This new video of a massive aircraft engine, the new GE9X, had me enthralled. As well as being neatly produced, it reveals that a wealth of parts are being produced by 3D printing.
I’m just fascinated by large structural things, be they buildings, bridges or boats. They don’t even have to start with a “B” either!
Most aircraft have 4 engines, or a quartet but maybe this engine is so powerful it only needs two engines per aircraft. Or maybe that’s a new style, three normal sized engines and one massive one. An engineering marvel.
As a supporter of green spaces, especially so in urban environments, I was intrigued by the concept of parklets when I first read about them in this recent NYT article.
Parklets are defined as pavement/sidewalk extension that provides more space and amenities for people using the street. Usually parklets are installed on parking lanes and use several parking spaces. These “pocket parks” are all different, but tend to include a number of key features such as cycle parking, seating, planters, trees and flowers. This simple concept seems such a great idea in high density areas, where there is a lack of greenery and relaxing outdoor seating areas are virtually none existent.
While a new concept to me, it seems it has been around for a while. While other big-city planning concepts, like roof gardens and green walls, claim environmental benefits, this seems to be the first concept that is just about social improvement. My view is that they provide a little oasis of calm in the extreme pressure of the city. These simple opportunities for just relaxing are a really welcome introduction in urban spaces, and I’d be pleased to see them being introduced more widely.
I’m keen to develop the discipline of regular writing, and a blog allows that in bite-sized pieces which suits me and my short-attention span! And yes I use exclamation marks much too often.
I try and write about things that interest me. My eclectic tastes include art, architecture and writing, as well as sports such as cycling, running and kayaking with other stuff just thrown in, a bit like life itself.
Oh and I moved from Blogger (remember that?), this time last year, so used the xml export/import with no problems. So this year thought I’d try and learn a bit more about blogging and get a bit more dynamic.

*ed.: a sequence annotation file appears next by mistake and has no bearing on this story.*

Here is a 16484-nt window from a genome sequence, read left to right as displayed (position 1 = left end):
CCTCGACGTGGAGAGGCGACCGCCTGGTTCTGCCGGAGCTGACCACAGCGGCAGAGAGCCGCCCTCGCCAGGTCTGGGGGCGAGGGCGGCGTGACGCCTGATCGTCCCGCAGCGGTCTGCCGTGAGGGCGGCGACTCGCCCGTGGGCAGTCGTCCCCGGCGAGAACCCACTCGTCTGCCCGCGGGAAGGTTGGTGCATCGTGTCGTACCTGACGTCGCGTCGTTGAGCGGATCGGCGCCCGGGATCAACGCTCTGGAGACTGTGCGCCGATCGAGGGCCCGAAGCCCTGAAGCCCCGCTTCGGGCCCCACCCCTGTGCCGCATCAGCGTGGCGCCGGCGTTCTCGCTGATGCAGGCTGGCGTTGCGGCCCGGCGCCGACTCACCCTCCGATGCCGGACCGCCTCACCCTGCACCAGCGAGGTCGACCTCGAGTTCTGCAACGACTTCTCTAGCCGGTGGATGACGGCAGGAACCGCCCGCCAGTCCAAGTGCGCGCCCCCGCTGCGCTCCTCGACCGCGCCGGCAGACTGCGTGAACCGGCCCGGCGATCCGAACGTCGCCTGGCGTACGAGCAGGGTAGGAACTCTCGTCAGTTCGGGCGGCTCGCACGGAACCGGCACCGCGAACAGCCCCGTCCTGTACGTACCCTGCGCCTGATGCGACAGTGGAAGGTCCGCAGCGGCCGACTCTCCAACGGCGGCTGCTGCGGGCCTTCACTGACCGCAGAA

For those of us of a certain age to hear “VIKING. Southerly or southeasterly 5 to 7, occasionally variable 4 in north. Slight or moderate. Snow showers. Good occasionally poor” brings back memories of listening to the shipping forecast on the radio. What it meant nobody knows, when was it on, seemingly always. I’ve recently started reading a book about the iconic BBC shipping forecast, and first of all it’s apparent that there are people who do know exactly what the forecast means, those professional seafarers who need to know what they are heading out into. One of the attractions was the feeling that you were listening in to some private conversation, like listening to a foreign language conversation, that although you couldn’t understand it, the intonation spoke volumes and told you this was important. Something significant was happening out there. Reassuringly you were safe, and even if VIKING become “hurricane force 12 or more”, it was happening somewhere out there, to people who understood what it meant and where equipped to deal with it. More importantly it wasn’t suddenly going to come crashing through your radio loudspeaker and flood the house.
But with the advent of digital radio the shipping forecast is lost. No more four times daily broadcasts on the radio, unless you happen to be able to tune into Radio 4 Long-wave. If the latter then you can listen in to the arcane forecast and don your sou’wester. But along with digital comes web access, so actually you can listen to the shipping forecast as well as get access to it online. And if you don’t have a copy of the book you can even look up the shipping areas (Tyne, Dogger, German Bight) and find out what it all means.
To do so, would it be like Mark Twain learning to navigate the Mississippi , would it dispel the mystery and magic. No. Somehow the shipping forecast is too ingrained, too much part of our national psyche to be so easily dispelled. That, plus the fact that there is too much majesty and exotic romance in Forties, Bailey, Rockall, Fisher; and to really understand it and penetrate the mystery you would have to be a child of albion brought up on the sea. So it is fitting that the only shipping area to be named after a person is FITZROY, which replaced Finnistere in 2002. Fitzroy founded the shipping forecast, along with the MET office, so it is to him we owe our thanks. Westerly, veering thankful to moderate.
You have to be careful when you scan read as fast as I do – not that I’m accomplished at this, it’s not a skill in my case more a wavering in-attentiveness – so when I first read this “London offices offered bee hives to ‘boost work morale’” being somewhat of a cynic I assumed this would be negative reinforcement along the lines of “Smith, go and stand in the rain with the smokers and try not to get bitten by the bees and then fall ill with an allergy while I consider your low performance review”
Instead the articles goes on to say this idea is to be seen as an employee benefit – um I’m not convinced about having your place of work surrounded by marauding bees! Helpfully they added “To ensure there is enough food from the off we’ve been filling five bike-lock planters with bee-friendly flowers since last autumn” so that’s all right then – oh no hold on if they adopt an equally cycle-friendly approach and adopt a cycle to work scheme that means every time you drop your cycle off you risk attack from bunch of bees – although somebody will assure you they are “docile ones” so those stings will hardly affect you then!